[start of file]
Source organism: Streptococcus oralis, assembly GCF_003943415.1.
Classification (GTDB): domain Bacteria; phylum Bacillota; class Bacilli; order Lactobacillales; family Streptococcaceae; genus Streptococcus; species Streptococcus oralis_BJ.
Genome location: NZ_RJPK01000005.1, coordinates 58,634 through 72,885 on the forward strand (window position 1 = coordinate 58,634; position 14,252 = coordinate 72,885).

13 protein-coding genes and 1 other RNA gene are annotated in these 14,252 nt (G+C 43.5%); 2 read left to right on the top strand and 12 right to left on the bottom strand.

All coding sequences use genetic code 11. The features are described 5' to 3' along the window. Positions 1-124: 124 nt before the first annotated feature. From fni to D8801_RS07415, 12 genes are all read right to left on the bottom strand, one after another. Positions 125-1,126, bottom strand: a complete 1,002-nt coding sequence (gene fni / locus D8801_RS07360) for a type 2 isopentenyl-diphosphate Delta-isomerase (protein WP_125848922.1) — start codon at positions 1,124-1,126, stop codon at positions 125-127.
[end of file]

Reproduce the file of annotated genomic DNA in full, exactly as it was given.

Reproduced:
Source organism: Streptococcus oralis, assembly GCF_003943415.1.
Classification (GTDB): domain Bacteria; phylum Bacillota; class Bacilli; order Lactobacillales; family Streptococcaceae; genus Streptococcus; species Streptococcus oralis_BJ.
Genome location: NZ_RJPK01000005.1, coordinates 58,634 through 72,885 on the forward strand (window position 1 = coordinate 58,634; position 14,252 = coordinate 72,885).

13 protein-coding genes and 1 other RNA gene are annotated in these 14,252 nt (G+C 43.5%); 2 read left to right on the top strand and 12 right to left on the bottom strand.

All coding sequences use genetic code 11. The features are described 5' to 3' along the window. Positions 1-124: 124 nt before the first annotated feature. From fni to D8801_RS07415, 12 genes are all read right to left on the bottom strand, one after another. Positions 125-1,126, bottom strand: a complete 1,002-nt coding sequence (gene fni / locus D8801_RS07360) for a type 2 isopentenyl-diphosphate Delta-isomerase (protein WP_125848922.1) — start codon at positions 1,124-1,126, stop codon at positions 125-127.